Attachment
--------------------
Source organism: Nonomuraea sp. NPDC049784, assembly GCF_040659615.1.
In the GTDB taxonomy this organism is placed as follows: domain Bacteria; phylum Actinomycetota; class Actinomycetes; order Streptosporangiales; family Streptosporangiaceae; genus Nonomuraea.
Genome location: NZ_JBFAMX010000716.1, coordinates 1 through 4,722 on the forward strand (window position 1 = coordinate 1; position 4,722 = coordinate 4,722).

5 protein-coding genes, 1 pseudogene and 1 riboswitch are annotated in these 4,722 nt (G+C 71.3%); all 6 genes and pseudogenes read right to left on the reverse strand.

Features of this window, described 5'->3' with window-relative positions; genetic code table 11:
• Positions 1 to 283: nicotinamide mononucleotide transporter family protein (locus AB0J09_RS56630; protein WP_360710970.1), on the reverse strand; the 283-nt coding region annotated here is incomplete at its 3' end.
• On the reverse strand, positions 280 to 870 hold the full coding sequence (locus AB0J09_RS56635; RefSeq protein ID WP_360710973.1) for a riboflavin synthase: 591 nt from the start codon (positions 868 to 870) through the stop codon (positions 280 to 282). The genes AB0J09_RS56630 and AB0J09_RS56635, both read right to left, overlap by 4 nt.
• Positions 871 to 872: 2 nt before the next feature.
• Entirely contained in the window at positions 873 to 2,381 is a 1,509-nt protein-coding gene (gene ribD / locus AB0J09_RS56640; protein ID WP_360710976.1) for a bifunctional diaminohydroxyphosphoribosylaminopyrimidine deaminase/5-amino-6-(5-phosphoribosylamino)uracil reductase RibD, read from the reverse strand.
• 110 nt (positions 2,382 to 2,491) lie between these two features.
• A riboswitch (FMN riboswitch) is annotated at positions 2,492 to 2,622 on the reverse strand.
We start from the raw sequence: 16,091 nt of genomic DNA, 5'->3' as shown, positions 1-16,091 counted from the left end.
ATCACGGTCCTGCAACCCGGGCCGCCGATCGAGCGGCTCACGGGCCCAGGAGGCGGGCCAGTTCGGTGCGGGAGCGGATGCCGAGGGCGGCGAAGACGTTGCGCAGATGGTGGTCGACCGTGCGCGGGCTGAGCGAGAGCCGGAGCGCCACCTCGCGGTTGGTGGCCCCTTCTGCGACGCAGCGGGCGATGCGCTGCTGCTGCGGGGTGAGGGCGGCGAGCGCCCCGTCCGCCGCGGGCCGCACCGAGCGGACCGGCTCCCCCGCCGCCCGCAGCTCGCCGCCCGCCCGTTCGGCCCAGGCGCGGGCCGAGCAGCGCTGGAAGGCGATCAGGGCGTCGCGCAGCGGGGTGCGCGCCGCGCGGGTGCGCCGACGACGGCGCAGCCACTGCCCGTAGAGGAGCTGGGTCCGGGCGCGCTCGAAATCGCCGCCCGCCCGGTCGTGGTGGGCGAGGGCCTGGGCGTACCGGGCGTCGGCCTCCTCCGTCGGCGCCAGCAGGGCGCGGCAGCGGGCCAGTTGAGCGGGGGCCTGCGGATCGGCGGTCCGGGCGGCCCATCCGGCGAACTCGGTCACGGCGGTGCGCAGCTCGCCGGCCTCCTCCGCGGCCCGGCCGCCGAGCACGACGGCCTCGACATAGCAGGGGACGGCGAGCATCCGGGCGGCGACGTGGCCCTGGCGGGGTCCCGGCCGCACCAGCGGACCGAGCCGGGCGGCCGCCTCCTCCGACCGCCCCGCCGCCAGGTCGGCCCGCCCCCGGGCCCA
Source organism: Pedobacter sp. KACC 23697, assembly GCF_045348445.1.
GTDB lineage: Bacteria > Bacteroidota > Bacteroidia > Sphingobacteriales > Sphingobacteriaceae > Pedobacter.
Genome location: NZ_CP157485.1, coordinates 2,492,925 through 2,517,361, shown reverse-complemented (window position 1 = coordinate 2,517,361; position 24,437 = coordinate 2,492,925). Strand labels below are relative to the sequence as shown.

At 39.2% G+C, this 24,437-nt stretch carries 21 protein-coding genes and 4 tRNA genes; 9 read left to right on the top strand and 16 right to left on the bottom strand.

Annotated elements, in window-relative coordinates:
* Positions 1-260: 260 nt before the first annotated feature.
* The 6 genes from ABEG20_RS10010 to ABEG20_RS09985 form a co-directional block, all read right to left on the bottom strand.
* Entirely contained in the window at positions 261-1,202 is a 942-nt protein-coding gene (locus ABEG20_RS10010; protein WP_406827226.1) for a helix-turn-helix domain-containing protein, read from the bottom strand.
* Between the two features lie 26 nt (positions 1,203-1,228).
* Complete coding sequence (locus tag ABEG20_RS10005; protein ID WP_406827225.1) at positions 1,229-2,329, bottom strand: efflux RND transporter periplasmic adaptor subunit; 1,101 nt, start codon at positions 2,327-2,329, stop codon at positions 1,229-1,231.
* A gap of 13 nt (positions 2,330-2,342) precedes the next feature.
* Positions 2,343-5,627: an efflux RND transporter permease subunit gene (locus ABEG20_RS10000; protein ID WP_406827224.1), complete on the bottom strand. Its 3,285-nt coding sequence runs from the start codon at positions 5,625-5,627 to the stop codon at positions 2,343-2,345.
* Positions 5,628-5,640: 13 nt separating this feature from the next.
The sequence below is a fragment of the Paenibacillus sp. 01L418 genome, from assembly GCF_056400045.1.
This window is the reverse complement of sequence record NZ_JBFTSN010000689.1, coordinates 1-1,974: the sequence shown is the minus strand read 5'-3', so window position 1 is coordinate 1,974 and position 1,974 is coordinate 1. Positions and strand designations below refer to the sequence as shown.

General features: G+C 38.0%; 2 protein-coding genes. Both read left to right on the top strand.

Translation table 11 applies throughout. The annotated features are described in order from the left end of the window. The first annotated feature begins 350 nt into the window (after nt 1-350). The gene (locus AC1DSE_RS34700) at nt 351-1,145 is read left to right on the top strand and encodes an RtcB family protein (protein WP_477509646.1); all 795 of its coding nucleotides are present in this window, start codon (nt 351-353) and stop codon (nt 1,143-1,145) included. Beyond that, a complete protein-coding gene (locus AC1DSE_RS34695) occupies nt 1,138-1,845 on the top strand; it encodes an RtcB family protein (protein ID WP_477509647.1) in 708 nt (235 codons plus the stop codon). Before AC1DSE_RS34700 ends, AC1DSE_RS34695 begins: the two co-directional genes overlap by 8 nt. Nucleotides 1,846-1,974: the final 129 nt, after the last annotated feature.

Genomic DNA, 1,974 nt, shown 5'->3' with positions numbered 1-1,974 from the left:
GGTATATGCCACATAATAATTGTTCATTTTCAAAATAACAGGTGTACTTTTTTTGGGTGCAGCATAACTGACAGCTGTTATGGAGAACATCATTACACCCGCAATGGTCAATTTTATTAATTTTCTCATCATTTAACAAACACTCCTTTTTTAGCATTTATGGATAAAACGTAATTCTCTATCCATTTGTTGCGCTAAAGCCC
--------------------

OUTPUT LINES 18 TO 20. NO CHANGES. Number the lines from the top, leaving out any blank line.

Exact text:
Annotated elements, in window-relative coordinates:
* Positions 1-260: 260 nt before the first annotated feature.
* The 6 genes from ABEG20_RS10010 to ABEG20_RS09985 form a co-directional block, all read right to left on the bottom strand.